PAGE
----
Update: On the same day I posted this article, two more businesses I backed successfully closed their offers by paying off the rest of the money ahead of the schedule.…
What Two Bad Apples In My Kickfurther Portfolio Taught Me
As you know, I am doing micro investment by backing various businesses on Kickfurther, an online investment platform.
So far I have had two bad apples in my portfolio. Their stories are different, but they both taught me valuable lessons. They are also good examples of what can go wrong with the Kickfurther businesses.
Here are the claims that failed to succeed:
- Max Axe Guitar that was buying guitars to fill up their stock;
- Comic Book Displays that needed to re-stock with comic book frames preparing for an upcoming comic-con season and to fulfill incoming daily orders.
While the stories are different, la fin was the same: The backers got… no, I will write about it in the end of the post 😉
Max Axe Guitar
This offer was from a guitar store that needed money to re-stock guitars for both physical store and online Ebay one.
It was a pure nightmare! The owner George Jacobs did not want to pay back and got caught many times on distorting facts and simply lying to the backers and Kickfurther team.
It all started innocently with the first payment missed.
At first, the owner said he could not make the payment because of some problem in the system. Then, his computer got broken. Then, he messed up with his Kickfurther account.
After that, he said the sales were good but a bit slower than expected. Eventually, George asked us to wait till fall when the sales would start moving much faster.
After the fall arrived and three payments missed the due date, the backers expressed a strong concern about a lack of clear explanations. Instead of calmly discussing the situation and proposing new payment dates, the owner started replying in an increasingly rude tone.
At some point, he changed the tactic and said he was very sick – but very soon, he turned back to his rude manners and made some threats about not paying at all. Later, he aggressively proposed to pay back with a different inventory consisting of two very expensive collectible guitars, which would be much harder to sell comparing to regular guitars he bought with our money. Here are his exact words:”I’m sending you 12K worth of guitars. Take or leave it.”
You see how it was evolving, right? I saw troubling signs after his first chain of excuses about the system and computer – but not all the backers felt the same.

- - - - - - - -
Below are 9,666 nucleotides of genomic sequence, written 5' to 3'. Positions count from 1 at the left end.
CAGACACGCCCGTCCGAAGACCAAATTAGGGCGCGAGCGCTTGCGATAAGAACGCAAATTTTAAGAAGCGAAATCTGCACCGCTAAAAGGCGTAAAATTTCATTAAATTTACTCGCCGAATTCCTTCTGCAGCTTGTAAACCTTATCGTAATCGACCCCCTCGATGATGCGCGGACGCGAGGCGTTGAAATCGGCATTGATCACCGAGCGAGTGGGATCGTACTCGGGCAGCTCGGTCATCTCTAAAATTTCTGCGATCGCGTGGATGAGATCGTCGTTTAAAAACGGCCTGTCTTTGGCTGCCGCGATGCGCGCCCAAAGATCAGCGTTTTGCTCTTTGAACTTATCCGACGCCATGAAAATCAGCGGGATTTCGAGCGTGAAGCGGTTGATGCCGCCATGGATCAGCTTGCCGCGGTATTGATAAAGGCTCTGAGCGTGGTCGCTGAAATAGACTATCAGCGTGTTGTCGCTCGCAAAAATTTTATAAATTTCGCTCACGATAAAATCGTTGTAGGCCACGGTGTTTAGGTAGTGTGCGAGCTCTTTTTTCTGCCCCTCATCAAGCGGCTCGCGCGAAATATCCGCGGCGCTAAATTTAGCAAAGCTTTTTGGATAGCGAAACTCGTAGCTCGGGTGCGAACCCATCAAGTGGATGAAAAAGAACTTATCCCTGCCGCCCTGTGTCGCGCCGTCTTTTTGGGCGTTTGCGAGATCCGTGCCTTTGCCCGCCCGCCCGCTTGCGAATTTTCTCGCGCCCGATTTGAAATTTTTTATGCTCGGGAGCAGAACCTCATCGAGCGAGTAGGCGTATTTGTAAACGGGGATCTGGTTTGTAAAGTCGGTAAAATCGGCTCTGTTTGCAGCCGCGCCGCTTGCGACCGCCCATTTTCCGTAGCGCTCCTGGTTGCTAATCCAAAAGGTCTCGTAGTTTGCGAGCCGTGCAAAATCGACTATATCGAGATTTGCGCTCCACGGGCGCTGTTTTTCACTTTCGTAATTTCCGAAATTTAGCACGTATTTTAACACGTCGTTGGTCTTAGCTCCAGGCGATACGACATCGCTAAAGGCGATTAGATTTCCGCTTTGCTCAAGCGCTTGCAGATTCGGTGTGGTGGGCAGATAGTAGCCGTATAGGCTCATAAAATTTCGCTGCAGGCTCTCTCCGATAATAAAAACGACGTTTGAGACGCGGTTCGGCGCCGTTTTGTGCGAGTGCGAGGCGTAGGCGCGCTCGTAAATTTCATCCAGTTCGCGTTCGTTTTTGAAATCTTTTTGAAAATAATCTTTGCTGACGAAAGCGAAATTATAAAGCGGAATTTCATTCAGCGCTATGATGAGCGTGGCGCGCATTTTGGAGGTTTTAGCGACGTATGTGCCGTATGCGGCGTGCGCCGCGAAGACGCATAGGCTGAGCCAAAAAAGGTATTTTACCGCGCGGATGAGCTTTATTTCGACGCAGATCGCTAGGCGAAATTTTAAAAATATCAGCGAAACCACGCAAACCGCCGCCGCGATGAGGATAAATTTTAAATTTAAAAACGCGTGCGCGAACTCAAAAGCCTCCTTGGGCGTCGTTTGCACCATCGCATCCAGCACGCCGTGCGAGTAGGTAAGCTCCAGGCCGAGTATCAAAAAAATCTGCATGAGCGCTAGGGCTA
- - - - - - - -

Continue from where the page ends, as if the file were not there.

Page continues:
Some of them believed George and were willing to give them more time to catch up. However, once he started threatening with no paying, it united the backers in their desire to cancel the order and invoke a default, which might end up with suing the business.
Meanwhile, the Kickfurther team was doing some steps on their side. They sent a representative to the George’s store to find out what’s going on because George did not reply to either their emails or phone calls. In the store, a sale representative showed the guitars purchases with the backers’ money and mentioned that a couple of them were sold. However, the backers got only a small fraction of the sales (yes, we got our first payment – 2 months later than it was supposed to be).
The Kickfurther’s SEO Sean De Clercq took the case under his personal control.
While dealing with the case, Kickfurther kept an active thread on Reddit and was sending us the backers update emails.
Meanwhile, the backers tried to get answers from the owner through the comment section of the offer. After a period of silence, George showed up saying that he made a deal with Kickfurther and the payments would be coming in soon. That seemed to a surprising but good news.
However, some of the backers already learned the lesson and did to not believe him. They contacted Sean on Reddit and asked about this new deal. Believe it or not, but Sean said George did not approach him and did not make any deal. That sounded pretty shocking!
So it was a pure lie coming directly from the owner of the business. After that, it was very clear that this offer was a lost case and there would be no other way to resolve it but proceed with the cancellation.
Now, look at their pitch:
- “WE HAVE AN EXCELLENT REPUTATION – With 100% Feedback, we have a proven track record of honesty, integrity, fast shipping, and accurate item descriptions. “
- “WE ENCOURAGE YOU TO ASK QUESTIONS – We love questions. An educated buyer is a happy customer so please fire away!”
This is an excellent example of how you should not trust what a business is telling about themselves. All these praises and bold statements turned out to be highly misleading.
So, how could I avoid backing this troubled purchase order?
Well, in this case, it would be very simple. A simple due diligence like looking at the website and searching for the owner’s feedback on the internet would tell a lot.
For example, the website looks like a mess: maxaxeguitars.com/about_us
Also, in the Reddit thread, one of the backers shared his findings of the founder: “using old eBay profile in the Credibility Metrics instead of the current one and his arguing with a reviewer I found later via Google search, are red flags of a bad business owner”.